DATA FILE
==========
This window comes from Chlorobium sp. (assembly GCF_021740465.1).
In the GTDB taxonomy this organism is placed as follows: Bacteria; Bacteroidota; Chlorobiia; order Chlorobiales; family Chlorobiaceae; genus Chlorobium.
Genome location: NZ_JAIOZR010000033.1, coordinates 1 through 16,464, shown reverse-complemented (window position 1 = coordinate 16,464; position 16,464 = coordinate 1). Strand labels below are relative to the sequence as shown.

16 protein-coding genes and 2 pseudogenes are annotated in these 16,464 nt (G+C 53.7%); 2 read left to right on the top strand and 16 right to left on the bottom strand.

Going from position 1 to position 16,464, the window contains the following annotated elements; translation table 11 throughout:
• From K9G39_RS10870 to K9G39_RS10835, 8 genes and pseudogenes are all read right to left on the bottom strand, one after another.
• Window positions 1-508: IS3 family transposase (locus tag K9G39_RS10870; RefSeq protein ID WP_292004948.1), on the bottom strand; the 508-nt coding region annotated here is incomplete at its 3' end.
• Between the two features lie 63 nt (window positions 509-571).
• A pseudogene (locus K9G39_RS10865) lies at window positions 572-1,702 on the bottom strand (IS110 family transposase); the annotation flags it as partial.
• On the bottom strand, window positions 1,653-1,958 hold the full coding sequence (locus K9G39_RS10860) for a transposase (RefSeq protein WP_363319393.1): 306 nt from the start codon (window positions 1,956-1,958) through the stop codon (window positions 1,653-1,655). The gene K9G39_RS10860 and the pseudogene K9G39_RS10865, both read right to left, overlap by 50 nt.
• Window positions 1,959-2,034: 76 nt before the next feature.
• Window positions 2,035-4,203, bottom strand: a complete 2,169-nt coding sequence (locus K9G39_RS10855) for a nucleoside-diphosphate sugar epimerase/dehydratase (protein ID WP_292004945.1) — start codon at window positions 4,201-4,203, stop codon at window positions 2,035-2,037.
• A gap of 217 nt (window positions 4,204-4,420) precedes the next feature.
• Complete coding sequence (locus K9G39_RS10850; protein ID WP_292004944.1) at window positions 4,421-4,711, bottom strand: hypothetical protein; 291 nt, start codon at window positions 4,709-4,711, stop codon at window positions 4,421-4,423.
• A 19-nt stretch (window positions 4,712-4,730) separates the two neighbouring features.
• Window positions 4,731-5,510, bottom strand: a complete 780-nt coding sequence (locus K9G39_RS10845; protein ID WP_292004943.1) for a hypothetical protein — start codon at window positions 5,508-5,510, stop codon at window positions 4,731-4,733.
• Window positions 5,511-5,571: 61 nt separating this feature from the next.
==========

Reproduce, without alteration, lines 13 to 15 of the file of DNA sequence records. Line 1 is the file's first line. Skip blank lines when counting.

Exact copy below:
• A gap of 217 nt (window positions 4,204-4,420) precedes the next feature.
• Complete coding sequence (locus K9G39_RS10850; protein ID WP_292004944.1) at window positions 4,421-4,711, bottom strand: hypothetical protein; 291 nt, start codon at window positions 4,709-4,711, stop codon at window positions 4,421-4,423.
• A 19-nt stretch (window positions 4,712-4,730) separates the two neighbouring features.